Diagnostic and Therapeutic Approaches to Bradycardia
ACVIM 2008
William Rausch, DACVIM (Cardiology)
Portland, OR, USA

Bradycardia

The normal heart rate in a given patient is a moving target influenced necessarily by species, age and body size, and then further amended by a large number of dynamic physiologic factors (hydration, activity, emotional state, oxygenation, blood pressure, etc). Although the lower limits of normal heart rate has been variably reported to be between 60-70 beats per minute (bpm) in the awake canine and 100-120 bpm in the awake feline, these limits are somewhat arbitrary and heart rates below these levels are not necessarily associated with pathology. Similarly, a relative bradycardia should be suspected if the heart rate is less than clinical circumstances warrant. The term bradyarrhythmia is used to refer to an arrhythmia accompanied by a bradycardia.

Generally speaking, bradycardia may occur due to a decrease in the frequency of impulse propagation within the heart and/or impaired electrical intracardiac conduction of that impulse once propagated. These events can occur because of primary heart disease primarily affecting the conduction system or as a secondary effect of more generalized macro cardiac disease (e.g., myocarditis). Additionally, extracardiac factors can act upon a normal or a diseased heart yielding bradycardia as an appropriate response to those abnormal extracardiac factors. Vagally-mediated bradycardia (described below) would be the most common such example.

Clinical Presentation

Dogs and cats with bradycardia may be subclinical and the bradycardia can be an incidental finding on auscultation. When clinical signs are present, they are generally related to, and proportional to, the degree of associated hemodynamic impairment. Interestingly, since many of the patients we see with bradycardia are older animals, owners often attribute decreased exercise tolerance/desire and other behavioral changes to age and the patients present to us as "asymptomatic" when in fact they are limited by a bradyarrhythmia. If these rhythm disturbances can be improved, these patients have the unique ability to go from asymptomatic to improved--usually with more energy and alertness. This is worth bearing in mind, as the lack of reported symptoms is not in and of itself a reason to not consider a treatment trial in a bradycardic patient.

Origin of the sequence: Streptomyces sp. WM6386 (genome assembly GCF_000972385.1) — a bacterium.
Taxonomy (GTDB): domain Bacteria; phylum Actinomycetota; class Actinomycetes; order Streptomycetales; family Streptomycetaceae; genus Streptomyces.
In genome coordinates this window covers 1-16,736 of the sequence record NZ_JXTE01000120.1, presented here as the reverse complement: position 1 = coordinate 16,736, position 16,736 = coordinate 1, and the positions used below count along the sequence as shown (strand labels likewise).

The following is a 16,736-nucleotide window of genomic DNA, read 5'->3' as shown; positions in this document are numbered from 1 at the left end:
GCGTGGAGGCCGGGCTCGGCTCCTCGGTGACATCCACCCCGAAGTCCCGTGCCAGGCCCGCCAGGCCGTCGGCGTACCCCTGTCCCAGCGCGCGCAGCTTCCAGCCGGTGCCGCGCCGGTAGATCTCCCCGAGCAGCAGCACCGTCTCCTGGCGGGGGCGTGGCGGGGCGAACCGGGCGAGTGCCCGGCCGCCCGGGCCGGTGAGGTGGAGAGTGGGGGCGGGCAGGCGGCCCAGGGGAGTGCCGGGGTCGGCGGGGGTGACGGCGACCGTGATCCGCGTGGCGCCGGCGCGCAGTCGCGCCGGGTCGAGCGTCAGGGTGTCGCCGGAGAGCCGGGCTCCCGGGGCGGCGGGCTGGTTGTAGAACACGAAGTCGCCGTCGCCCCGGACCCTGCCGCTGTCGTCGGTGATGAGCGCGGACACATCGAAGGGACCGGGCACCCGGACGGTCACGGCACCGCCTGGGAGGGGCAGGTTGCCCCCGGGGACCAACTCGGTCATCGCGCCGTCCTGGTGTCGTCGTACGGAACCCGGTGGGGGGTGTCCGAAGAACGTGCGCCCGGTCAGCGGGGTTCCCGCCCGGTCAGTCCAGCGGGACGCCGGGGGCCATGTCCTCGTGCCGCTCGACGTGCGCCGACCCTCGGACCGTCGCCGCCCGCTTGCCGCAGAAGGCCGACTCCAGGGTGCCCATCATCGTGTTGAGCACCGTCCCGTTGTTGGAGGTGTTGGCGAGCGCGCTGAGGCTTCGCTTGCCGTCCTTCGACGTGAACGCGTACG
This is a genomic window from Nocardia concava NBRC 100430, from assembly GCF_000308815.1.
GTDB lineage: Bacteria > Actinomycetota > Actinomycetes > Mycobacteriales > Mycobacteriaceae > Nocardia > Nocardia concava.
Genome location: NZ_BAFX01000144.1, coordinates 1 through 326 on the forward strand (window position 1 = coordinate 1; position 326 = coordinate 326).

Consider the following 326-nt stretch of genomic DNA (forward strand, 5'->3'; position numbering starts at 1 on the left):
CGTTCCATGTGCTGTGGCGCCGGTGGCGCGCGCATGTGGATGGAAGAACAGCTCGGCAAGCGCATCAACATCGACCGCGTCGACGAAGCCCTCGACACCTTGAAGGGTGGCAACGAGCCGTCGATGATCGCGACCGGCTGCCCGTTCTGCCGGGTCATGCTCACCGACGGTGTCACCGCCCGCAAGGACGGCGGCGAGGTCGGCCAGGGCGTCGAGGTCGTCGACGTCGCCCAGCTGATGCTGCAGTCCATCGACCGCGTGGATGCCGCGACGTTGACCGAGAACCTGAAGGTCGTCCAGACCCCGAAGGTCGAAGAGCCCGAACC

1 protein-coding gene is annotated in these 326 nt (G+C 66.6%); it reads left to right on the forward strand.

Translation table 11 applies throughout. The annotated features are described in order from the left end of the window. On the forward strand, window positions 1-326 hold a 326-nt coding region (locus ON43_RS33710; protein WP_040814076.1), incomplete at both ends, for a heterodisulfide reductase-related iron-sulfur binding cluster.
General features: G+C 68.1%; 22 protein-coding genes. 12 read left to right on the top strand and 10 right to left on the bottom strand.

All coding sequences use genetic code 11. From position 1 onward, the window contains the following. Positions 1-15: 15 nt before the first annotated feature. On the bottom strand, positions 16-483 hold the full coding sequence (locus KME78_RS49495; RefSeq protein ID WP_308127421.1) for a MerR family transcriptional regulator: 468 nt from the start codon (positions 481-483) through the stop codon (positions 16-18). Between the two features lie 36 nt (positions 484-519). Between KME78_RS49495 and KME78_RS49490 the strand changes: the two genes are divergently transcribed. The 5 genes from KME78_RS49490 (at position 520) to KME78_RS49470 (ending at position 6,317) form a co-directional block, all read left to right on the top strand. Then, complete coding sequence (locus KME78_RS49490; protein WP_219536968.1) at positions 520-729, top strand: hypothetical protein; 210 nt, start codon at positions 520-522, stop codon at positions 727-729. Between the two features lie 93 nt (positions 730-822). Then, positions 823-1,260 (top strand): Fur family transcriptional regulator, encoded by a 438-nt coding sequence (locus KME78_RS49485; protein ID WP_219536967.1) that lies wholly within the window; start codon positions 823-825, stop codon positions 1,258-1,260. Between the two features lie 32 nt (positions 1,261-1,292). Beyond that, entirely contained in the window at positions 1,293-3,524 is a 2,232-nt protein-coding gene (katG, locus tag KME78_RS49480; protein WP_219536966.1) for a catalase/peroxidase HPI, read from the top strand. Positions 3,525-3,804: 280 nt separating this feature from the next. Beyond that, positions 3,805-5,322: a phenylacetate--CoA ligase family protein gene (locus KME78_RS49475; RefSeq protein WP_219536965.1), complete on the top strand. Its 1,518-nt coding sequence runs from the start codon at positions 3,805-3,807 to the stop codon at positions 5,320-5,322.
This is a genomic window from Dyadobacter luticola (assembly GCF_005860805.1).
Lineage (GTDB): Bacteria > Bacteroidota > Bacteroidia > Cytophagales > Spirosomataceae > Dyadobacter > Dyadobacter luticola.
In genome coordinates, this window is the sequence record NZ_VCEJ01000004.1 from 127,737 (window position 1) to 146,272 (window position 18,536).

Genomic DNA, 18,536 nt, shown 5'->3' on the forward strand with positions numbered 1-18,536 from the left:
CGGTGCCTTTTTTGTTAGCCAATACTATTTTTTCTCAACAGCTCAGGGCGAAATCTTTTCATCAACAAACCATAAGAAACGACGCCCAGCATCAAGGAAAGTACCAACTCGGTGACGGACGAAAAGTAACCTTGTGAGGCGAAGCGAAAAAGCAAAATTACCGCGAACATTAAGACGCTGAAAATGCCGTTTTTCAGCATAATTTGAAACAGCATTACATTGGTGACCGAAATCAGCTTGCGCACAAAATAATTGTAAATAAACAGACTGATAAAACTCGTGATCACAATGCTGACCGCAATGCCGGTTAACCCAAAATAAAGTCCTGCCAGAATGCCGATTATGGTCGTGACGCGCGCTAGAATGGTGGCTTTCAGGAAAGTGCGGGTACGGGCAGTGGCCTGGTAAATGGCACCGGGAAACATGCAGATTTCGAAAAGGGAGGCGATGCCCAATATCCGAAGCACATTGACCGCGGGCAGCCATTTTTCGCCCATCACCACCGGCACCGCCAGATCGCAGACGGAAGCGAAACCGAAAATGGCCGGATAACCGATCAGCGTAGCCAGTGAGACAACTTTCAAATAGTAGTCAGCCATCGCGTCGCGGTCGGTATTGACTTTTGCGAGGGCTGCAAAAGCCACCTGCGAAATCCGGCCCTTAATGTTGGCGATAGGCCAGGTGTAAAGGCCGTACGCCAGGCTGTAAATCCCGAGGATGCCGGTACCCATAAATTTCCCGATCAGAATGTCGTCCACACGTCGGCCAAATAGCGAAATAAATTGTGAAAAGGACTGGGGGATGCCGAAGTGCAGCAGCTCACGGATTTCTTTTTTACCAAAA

The hemodynamic impairment associated with a bradyarrhythmia is due to diminished cardiac output and the resultant drop in peripheral tissue oxygenation. Clinical signs can range from very mild weakness, lethargy and exercise intolerance to disorientation and syncope. Some bradyarrhythmias can be variable and intermittent which will tend to make the symptoms episodic. The symptoms can also be episodic, even when the arrhythmia is not, due to changes in the animal's activity level. A given bradyarrhythmia might provide enough cardiac output such that no clinical signs are seen at rest, but might not adequately support tissue oxygenation during a sudden sprint after a squirrel. Many of the presenting complaints that can be associated with bradycardia have differential diagnoses that often include neurologic, neuromuscular, musculoskeletal and metabolic causes. There truly are no pathognomonic presenting complaints for bradyarrhythmia. It is also important to keep in mind that not all cases of cardiogenic syncope are associated with bradycardia. Distinguishing features and differing treatments for various types of cardiogenic syncope will be discussed in lecture.